A naval officer, pilot and navigator, Tabarly spoke sparsely yet accomplished much. He won ample races, including the Sydney to Hobart race in 1967, the Falmouth to Gibraltar race in 1971 and the Los Angeles to Tahiti route in 1972. He again won the OSTAR race in 1976. In 1980 he set a record in a hydrofoil, crossing the Atlantic in just over 10 days.

He also penned books on sailing and sailboats and inspired others with his casual confidence, insisting that ‘Men need passion to truly exist.’ He was a reserved visionary who built a trimaran (Pen Duick IV) in the 1960’s to test higher race speeds. Orderly, modest and skilled, he heightened national pride by harnessing wild and powerful ocean forces.

His pluck, modesty, authorship, trim looks, media magnetism and polite manners captivated and inspired generations of French sailors. Unfortunately, during a night transit off the coast of Wales in 1998, Tabarly was knocked into the sea by a gaff rig, and subsequently drowned. A service was held for him at sea during which ships gathered in droves, and President Jacques Chirac solemnly attended on a military frigate.

In addition to Tabarly’s inspiration, other factors that continue to help French sailors (especially those from Brittany) prevail in offshore racing were explained to me by an American. John Niewenhous, one of two U.S. entrants in the current Route du Rhum race, was a career pilot, most recently flying 767’s commercially. After racing solo in the Bermuda One-Two from Rhode Island in the U.S. to St. George’s, Bermuda, he decided to enter the Route du Rhum.

“I thought it was the neatest thing, being solo offshore and doing distance. Coolest thing I had ever done. I think it’s too bad there aren’t more U.S. entrants in the Route du Rhum. But there’s not the training in the U.S. that is provided here in France.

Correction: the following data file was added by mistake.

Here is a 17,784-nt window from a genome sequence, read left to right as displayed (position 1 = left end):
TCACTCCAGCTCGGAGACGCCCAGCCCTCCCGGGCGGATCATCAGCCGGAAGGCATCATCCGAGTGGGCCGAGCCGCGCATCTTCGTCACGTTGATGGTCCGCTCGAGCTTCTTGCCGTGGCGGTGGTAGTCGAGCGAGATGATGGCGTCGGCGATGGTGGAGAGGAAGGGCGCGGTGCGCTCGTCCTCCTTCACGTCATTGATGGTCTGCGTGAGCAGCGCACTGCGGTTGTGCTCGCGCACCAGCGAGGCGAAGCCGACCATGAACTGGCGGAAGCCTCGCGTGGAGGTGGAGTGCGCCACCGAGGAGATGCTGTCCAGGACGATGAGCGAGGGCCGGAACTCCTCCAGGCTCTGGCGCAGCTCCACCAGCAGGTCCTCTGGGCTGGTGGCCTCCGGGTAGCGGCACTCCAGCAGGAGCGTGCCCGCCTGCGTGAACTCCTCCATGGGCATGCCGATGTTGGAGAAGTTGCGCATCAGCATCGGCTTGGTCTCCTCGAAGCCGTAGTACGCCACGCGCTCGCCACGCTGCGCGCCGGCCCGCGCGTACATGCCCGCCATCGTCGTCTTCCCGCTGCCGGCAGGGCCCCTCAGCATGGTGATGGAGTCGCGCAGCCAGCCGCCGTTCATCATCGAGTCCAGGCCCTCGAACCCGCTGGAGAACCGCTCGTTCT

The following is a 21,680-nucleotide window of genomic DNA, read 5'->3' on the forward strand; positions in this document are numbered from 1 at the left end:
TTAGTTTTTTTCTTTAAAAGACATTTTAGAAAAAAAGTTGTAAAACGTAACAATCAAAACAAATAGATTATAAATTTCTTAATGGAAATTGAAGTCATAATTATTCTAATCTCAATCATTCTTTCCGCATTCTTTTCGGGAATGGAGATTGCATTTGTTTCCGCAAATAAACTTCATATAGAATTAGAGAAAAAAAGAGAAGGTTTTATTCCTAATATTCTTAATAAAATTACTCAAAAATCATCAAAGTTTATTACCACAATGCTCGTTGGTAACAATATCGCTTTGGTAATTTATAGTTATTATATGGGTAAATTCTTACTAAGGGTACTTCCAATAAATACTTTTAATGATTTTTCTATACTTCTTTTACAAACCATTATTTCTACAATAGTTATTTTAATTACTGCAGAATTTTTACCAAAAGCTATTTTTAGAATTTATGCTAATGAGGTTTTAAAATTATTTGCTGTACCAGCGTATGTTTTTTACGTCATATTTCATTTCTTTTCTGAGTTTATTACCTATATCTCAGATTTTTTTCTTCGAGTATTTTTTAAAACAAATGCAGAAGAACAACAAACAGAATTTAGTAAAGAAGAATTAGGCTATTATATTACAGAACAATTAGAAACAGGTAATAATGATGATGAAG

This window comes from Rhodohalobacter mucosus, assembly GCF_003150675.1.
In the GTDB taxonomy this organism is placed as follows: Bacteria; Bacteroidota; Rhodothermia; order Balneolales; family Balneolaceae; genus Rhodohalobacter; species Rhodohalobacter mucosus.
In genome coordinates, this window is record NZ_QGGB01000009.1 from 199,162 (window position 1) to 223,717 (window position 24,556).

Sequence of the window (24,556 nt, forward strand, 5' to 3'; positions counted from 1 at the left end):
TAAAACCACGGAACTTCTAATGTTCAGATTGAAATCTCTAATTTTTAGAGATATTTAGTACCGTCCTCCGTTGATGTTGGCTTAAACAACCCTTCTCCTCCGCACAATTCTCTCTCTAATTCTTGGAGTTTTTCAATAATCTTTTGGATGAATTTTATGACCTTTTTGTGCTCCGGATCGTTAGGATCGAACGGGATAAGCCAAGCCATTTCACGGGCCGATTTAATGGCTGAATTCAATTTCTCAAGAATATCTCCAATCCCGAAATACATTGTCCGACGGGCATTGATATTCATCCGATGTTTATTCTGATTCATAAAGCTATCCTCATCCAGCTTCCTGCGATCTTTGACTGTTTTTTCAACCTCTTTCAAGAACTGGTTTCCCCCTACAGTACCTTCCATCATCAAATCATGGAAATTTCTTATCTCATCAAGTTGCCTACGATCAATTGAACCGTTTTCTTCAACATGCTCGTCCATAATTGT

“Kids here, if they’re living in a seaside town, that’s part of their school—how to sail. To continue that, there are other programs that get them into distance offshore racing, which develops their skills. That’s why there are so many professional French sailors.

“Also, compared to sailing in the U.S., it’s a lot rougher and tougher. Tremendous currents in the English Channel; lots of currents and waves. When the wind blows, it gets really rough. For the most part you don’t see that in New England. They have a 13-meter tide here. You can have five, six knots of current, which is unheard of in the U.S.”

Inspiration, conditioning and conditions have pushed the French to the forefront of modern offshore sail racing. As both sailor and pilot, Tabarly understood the attraction of navigating through both media. With the Route Du Rhum craft now hurling over the Atlantic Ocean toward the Caribbean, Tabarly’s legacy of bold trimaran experimentation lives on.

Source: Tom Mullen, Forbes.com


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Background: The 11th edition and 40th anniversary staging of the Route du Rhum-Destination Guadeloupe solo transatlantic race got underway on November 4. This iconic 3,542-nautical mile course will take the record entry of 123 skippers in six divisions from the start off the Brittany port of Saint Malo (France) to Guadeloupe.